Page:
Indri runs a soil-testing business. He decides to form a company to take over the business. He is the sole shareholder and sole director. Indri sells his business to the company at an inflated price and lends the company $90,000 to help meet the cost of purchase. As security for the loan, Indri arranges a mortgage over a vacant block of land, which he transferred to the company as part of the business sale. In the first year of operation, the business makes a small profit (after paying both Indri and his 20 daughter's wages), but by the end of 2012 it is clear that the building industry is going through a major slump. Indri becomes desperate and works even harder. While working late into the night, Indri badly lacerates his hand and needs micro-surgery. His efforts to keep the business afloat are in vain and the company is forced into liquidation. On realisation of the assets, it is found that the company has approximately $95,000 to go towards meeting creditors' claims of $210,000:
(a) If Indri is the only secured creditor, will he get back his $90,000?
(b) Can Indri claim workers' compensation, assuming that he is otherwise entitled to it?
With regards to the case scenario, it can be apparently noted that Indri is associated with operating a soil-testing business, suggesting that he is running a soleproprietorship form of business. However, it must further be noted that Indri has decided to form a company that is capable of taking over the business. Although a company cannot be formed without less than 2 members, it must be noted that Indri is the sole director and the sole shareholder of the company. Indri, as the only secured creditor, has lent the company $90,000 for ensuring that it is able to meet its cost of purchase. As per Sect 51E of the Corporations Act 2001, secured creditors can be considered as the creditors of the company, in case the debt that is owed to the company is secured with the help of a security interest. However, it must be noted that since the company is forced into liquidation, Indri, as the only secured creditor is entitled to receive the lent money. This can be attributed to the fact that as a secured creditor, Indri would hold priority over the unsecured creditors. Chapter 7 underlying the Title 11 of the United States Code considers that secured creditors are general at a lower chance of risk since their credit is supported by the collateral encompassing mortgage on assets. They further carry a legally enforceable right that enables them to collateral securing the loans with that of mortgage carrying an equivalent value. In case the debtor is associated with defaulting on the obligations made with respect to secured creditor, the secured creditor has the right to seize and sold the collateral to satisfy the debt. Only, in case of an automatic stay, the secured creditor might not be able to regain control over the value of collateral. However, the bankruptcy law ensures that the secured creditors are able to obtain priority in the collateral, which is able to seize, sell as well as keep the proceeds that are obtained from the sale near to the owed amount. Secured creditor is further in a condition to collect the deficiency from the remedies that are left available for the unsecured creditors. Hence, as the only secured creditor, Indri is entitled to receive the owed amount from seizing, selling or arranging proceeds from sale of mortgage over a vacant block of land.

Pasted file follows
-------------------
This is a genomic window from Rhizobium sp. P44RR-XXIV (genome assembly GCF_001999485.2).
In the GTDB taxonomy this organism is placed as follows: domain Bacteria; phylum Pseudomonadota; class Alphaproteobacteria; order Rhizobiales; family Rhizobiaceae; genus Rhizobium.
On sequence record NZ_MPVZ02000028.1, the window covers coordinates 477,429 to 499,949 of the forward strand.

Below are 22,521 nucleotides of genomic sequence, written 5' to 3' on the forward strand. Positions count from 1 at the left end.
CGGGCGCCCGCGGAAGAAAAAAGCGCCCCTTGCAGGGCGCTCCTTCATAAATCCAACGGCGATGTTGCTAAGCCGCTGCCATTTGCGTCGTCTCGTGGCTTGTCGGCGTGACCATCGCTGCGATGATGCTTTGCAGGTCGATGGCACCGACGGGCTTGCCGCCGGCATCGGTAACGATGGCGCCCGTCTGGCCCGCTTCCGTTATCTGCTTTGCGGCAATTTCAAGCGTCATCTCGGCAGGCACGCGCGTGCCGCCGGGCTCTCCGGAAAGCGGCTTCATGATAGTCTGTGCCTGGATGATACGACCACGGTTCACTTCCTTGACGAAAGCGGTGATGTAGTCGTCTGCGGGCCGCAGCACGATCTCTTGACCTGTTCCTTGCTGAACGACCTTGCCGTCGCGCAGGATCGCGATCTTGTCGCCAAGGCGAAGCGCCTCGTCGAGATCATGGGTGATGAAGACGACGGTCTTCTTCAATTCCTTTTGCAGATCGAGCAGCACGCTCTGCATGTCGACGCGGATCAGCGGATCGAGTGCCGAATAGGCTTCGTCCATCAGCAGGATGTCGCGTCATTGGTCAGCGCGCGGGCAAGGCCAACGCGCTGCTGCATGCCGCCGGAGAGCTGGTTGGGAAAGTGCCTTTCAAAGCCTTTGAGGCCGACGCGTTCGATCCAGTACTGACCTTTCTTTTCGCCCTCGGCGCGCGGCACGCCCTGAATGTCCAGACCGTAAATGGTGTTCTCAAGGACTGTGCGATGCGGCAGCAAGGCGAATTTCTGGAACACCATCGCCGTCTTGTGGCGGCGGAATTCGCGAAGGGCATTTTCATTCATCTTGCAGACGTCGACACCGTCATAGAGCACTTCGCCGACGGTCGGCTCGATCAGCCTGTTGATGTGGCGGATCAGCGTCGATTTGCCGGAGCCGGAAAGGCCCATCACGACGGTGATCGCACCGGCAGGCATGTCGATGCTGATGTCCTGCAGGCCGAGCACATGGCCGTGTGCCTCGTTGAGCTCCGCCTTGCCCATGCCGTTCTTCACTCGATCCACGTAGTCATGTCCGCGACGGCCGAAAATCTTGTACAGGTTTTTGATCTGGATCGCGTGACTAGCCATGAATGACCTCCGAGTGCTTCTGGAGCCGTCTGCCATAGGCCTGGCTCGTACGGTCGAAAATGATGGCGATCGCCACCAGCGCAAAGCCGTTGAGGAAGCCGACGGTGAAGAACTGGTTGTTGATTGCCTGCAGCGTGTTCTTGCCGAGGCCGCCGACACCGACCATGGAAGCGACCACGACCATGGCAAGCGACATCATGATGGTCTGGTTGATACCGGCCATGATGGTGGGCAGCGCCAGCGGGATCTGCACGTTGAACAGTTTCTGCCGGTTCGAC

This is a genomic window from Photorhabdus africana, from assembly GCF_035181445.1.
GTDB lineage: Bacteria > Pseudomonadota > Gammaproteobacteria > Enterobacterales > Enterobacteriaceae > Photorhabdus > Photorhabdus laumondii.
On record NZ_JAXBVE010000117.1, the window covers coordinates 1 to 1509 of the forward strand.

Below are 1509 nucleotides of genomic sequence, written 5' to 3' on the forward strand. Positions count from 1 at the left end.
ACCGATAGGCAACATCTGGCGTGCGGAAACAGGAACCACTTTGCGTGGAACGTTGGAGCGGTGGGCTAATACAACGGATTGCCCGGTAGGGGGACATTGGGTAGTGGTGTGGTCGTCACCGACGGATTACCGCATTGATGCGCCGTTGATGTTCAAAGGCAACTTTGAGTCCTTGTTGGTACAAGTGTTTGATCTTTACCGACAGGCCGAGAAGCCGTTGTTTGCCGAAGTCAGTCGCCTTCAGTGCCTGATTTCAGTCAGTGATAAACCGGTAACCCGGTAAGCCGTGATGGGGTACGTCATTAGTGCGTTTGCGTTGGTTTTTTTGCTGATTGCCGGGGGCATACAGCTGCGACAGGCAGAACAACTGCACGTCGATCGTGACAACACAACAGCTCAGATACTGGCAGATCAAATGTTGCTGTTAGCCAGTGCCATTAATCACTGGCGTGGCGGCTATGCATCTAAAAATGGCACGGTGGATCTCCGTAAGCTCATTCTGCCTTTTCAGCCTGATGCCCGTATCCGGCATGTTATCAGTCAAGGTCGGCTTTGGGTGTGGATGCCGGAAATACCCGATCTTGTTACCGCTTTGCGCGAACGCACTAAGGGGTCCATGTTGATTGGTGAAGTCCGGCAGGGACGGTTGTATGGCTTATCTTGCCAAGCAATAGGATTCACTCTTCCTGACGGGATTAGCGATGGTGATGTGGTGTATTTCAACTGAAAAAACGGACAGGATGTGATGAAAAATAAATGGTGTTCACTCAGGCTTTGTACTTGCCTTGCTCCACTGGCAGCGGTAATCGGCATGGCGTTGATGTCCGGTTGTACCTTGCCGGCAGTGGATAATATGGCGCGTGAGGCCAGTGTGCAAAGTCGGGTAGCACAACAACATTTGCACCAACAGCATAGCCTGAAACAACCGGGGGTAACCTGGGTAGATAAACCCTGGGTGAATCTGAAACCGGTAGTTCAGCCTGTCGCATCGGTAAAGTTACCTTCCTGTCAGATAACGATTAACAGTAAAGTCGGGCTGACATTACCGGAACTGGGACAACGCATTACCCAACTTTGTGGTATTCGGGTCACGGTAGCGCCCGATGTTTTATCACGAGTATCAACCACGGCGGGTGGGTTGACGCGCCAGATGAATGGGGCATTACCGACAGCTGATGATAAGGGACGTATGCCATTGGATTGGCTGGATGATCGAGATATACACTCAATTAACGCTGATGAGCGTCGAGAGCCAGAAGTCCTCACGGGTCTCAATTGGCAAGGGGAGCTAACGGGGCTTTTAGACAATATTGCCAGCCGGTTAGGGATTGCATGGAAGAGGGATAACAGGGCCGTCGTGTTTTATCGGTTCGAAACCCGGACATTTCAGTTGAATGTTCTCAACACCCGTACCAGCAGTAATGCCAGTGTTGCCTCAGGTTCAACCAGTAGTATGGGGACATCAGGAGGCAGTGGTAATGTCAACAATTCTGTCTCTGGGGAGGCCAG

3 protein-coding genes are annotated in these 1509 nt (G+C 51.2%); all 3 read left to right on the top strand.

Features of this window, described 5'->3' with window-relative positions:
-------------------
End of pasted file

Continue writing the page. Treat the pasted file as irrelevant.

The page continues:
Based on the assumption that Indri is entitled to receive workers’ compensation, it can be apparently stated that Indri is entitled to receive compensation once the company goes into liquidation. Herein, due consideration needs to be placed on the fact that in scenarios wherein company goes into liquidation, the employees are entitled to obtain payment as per the Fair Entitlements Guarantee (FEG). In the past, FEG was known as General Employee Entitlements and Redundancy Scheme (GEERS) that is provided to the eligible employees towards ensuring that they are able to obtain their unpaid entitlements. Indri is further entitled to receive compensation for the personal injury as per the Sect 31 of the Workers Compensation Act 1951. Such entitlements can encompass annual leaves, service leave, payments with regards to the notice of termination, redundancy pay and wages for up to 13 weeks. As part of workers’ compensation, Indri is further eligible to receive compensation in the form of insurance payment towards covering their wages as they are unfit to perform their work. It further includes payments that are made to the workers for covering medical expenses and rehabilitation.
ASIC, Constitution and replaceable rules (2016)
AustLII, Bankruptcy Act 1966 - Sect 44 (2016)
AustLII, Corporations Act 2001 - Sect 135 (2016)
AustLII, Corporations Act 2001 - Sect 141 (2016)
AustLII, Corporations Act 2001 –Sect 1072B (2016)
AustLII, Corporations Act 2001 –Sect 201G (2016)
AustLII, Corporations Act 2001 –Sect 201H (2016)
AustLII, Corporations Act 2001 –Sect 201J (2016)
AustLII, Corporations Act 2001 –Sect 51E (2016)
Ayotte, Kenneth and David A. Skeel, ‘Bankruptcy Law as a Liquidity Provider’ (2013) 80(2) The University of Chicago Law Review 1557- 1624
Bebchuk, Lucian Arye and Jesse M. Fried, ‘A new approach to valuing secured claims in bankruptcy (No. w8276)’ (2001) 114(2386) National Bureau of Economic Research. 2386-2436.